Institutional assessment and improvement activities should be appropriate to the size and scale of the schools operations and support the management and administration of the school as well as the quality of education provided. The accreditation expectations for a small, diploma/certificate granting institution are different that a large, degree granting institution. The accreditation expectations for a small, diploma/certificate granting institution are different that a large, degree granting institution. Institutional Enhancement and Assessment Accreditation Expectations
Institutional assessment should validate and document the schools educational and administrative practices to improve student learning and achievement. Improvement activities are expected to be significant and on- going experiences in the school. Not simply once every renewal cycle as part of the accreditation / licensure process. Institutional Enhancement and Assessment Accreditation Expectations
Accreditation Expectations The institutional assessment and improvement activities must include a written and comprehensive plan that examines school operations and sets forth specific short- and long-range (i.e., minimally three years) goals for improvement with measurable benchmarks and timelines for implementation. The institutional assessment and improvement plan must address the entire school in such areas as management; fiscal condition and budget; administrative policies and practices; student support services; faculty and staff development; educational program curricula; learning resources system, equipment, and supporting materials; facilities; and student achievement outcomes.
Institutional assessment and improvement activities should support and enhance the quality of the education provided using information obtained internally (e.g., staff and faculty development and planning, and student input and feedback) and externally (e.g., Program Advisory Committees, employers, community involvement, school graduates, etc.) These activities should strive to validate the schools educational and administrative practices and to document and improve student learning and achievement. Institutional assessment and improvement activities are expected to be significant and ongoing experiences in the school.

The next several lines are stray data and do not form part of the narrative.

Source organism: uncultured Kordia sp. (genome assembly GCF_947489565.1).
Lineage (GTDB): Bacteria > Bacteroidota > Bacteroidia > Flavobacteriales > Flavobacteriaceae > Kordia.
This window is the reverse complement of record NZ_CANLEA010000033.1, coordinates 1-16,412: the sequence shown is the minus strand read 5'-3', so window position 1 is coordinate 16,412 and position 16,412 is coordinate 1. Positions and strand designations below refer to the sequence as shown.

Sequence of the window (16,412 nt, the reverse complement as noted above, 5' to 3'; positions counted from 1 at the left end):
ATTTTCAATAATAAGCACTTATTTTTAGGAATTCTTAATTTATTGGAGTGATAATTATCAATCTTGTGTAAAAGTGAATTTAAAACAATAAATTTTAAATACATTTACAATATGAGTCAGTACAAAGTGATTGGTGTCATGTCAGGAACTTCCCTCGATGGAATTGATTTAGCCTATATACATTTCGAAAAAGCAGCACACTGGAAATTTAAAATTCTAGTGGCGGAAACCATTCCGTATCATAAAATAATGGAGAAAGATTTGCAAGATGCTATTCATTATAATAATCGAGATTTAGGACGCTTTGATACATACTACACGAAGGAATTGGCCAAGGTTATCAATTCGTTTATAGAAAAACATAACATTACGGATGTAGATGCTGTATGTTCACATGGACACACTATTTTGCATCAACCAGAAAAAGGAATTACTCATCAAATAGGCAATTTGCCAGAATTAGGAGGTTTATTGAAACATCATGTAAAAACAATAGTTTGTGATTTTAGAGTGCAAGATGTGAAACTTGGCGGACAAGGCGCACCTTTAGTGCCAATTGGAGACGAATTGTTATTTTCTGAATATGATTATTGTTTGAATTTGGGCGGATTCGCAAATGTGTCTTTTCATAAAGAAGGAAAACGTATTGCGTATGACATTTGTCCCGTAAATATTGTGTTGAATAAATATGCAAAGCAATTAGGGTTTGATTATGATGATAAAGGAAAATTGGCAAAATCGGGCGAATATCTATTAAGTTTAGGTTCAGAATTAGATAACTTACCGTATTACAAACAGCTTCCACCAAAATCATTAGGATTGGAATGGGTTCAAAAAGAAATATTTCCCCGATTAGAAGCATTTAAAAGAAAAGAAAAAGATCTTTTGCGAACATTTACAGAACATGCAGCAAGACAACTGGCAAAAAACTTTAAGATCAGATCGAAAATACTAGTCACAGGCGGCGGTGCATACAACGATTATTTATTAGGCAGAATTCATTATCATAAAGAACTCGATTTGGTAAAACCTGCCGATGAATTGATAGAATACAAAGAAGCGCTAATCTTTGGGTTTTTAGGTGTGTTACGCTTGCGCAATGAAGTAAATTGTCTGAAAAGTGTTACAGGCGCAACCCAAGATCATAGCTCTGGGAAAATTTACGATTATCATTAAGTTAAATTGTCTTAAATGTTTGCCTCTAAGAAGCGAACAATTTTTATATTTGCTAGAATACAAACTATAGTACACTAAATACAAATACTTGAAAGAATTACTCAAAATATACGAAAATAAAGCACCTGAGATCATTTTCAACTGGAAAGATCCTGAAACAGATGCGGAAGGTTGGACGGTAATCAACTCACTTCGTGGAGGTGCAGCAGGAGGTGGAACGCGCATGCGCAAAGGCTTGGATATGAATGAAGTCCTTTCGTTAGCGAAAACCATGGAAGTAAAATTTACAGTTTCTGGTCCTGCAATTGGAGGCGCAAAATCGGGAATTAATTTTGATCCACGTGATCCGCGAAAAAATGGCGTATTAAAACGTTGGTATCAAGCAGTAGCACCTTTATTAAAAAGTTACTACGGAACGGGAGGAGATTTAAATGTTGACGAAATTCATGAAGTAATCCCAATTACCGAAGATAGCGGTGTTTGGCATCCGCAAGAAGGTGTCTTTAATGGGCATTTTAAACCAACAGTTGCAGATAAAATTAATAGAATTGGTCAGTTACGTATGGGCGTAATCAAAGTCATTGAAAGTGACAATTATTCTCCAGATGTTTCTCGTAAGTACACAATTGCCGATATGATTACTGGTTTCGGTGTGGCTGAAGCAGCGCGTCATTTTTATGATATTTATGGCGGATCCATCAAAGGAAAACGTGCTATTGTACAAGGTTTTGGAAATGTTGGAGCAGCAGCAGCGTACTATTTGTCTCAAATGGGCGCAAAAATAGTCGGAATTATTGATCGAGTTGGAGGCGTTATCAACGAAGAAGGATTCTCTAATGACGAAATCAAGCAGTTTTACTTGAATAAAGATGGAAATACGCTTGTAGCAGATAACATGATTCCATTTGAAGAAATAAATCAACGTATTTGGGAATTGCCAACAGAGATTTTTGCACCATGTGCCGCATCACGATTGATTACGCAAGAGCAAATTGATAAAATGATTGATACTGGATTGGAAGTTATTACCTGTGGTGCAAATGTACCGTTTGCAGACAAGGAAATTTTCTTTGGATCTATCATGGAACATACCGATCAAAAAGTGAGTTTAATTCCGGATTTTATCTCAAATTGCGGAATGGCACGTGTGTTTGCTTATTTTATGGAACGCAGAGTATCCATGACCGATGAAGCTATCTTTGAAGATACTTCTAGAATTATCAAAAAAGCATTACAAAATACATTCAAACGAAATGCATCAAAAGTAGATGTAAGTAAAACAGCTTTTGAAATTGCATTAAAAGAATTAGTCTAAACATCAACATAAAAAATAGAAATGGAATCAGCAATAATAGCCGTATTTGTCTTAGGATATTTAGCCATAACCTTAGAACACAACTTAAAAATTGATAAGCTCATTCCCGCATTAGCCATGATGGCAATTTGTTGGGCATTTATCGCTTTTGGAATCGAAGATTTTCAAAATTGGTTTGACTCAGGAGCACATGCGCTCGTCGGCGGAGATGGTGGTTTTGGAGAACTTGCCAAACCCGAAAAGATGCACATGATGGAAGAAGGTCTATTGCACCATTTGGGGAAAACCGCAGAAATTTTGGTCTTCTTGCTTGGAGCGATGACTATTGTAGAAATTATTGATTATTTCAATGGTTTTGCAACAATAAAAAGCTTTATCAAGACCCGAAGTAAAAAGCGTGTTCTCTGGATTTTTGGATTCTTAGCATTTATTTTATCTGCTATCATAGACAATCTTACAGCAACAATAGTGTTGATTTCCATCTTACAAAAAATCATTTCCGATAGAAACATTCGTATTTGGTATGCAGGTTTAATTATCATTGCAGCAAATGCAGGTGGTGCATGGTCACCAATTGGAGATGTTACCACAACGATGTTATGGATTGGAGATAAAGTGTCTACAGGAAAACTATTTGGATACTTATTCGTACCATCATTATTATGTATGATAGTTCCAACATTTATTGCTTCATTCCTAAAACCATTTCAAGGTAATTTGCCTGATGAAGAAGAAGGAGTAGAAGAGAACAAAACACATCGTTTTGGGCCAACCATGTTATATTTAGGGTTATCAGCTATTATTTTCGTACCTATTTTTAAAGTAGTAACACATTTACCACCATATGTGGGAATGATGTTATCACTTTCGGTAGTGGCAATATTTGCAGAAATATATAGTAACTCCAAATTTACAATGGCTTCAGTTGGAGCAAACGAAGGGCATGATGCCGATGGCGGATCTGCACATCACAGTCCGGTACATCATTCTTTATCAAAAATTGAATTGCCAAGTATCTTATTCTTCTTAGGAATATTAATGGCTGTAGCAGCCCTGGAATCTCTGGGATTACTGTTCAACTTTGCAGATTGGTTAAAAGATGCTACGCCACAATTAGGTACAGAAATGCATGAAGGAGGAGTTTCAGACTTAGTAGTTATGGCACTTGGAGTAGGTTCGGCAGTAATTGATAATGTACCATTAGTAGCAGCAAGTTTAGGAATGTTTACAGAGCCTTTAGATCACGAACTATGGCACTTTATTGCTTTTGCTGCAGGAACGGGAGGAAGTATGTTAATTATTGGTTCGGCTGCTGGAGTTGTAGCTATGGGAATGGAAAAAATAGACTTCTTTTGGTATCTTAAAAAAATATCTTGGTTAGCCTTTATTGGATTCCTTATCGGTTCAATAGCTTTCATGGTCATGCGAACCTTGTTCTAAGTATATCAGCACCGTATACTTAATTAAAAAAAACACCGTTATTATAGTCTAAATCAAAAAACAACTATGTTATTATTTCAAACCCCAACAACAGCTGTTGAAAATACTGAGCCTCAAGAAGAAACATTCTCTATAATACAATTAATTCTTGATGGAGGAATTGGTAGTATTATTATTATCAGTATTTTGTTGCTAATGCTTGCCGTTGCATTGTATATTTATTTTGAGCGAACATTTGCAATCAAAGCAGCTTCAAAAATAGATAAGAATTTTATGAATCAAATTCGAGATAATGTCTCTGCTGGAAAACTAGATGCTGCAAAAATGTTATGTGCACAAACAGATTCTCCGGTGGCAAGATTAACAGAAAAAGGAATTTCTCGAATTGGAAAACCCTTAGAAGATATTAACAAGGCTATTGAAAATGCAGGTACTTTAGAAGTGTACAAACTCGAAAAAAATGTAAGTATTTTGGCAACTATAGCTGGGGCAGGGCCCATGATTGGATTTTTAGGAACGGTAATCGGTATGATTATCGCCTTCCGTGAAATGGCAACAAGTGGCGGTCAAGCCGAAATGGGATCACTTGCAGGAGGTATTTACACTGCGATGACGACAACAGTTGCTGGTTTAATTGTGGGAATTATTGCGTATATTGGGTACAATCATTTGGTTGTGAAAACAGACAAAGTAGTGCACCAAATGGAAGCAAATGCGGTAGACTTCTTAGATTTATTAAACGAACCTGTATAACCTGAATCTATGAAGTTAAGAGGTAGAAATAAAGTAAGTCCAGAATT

Accreditation Tenets and Institutional Enhancement
Student Success is Dependent upon Quality of Teaching and On-going Faculty Development Faculty Development Plans Not only as a requirement for accreditation/licensure, but to provide an assurance that your faculty remain abreast to currently occupational trends, techniques, and practices. Expectation: Must be a systematic plan for all faculty members; but can be customized to meet the individual needs of faculty.
Student Success is Dependent upon Quality of Teaching and On-going Faculty Development Continuing Education and Training Teaching is both an art and a science. Do you have a dedicated budget to support teacher training activities? Without appropriate funds to support, a faculty training plan will face hurdles when it is time to implement. Does your school embrace a culture of continuous improvement and have explicit expectations that your faculty and staff engage in professional development activities?
Student Success is Dependent upon Quality of Teaching and On-going Faculty Development Faculty Retention More than any other area, students complain more about the quality of faculty and lament the rapid turn-over of faculty. Faculty have the greatest impact on a students motivation, desire, and ability to successfully fulfill the rigors of a program.
Institutional Success is Dependent upon the Quality of Educational Administration Leadership Leadership in any organizational setting is seen as an important component to achieving the mission of that organization because it facilitates the establishment of a shared vision, guided direction, and a culture of value. Educational institutions are no different in this regard. (McComis, 2007). Studies have shown that leadership has a significant relationship to student achievement in educational institutions. (McREL, 2004). Is there a difference between management and leadership? Leadership is about building relationships, internally and externally. Leadership is not about power or turf.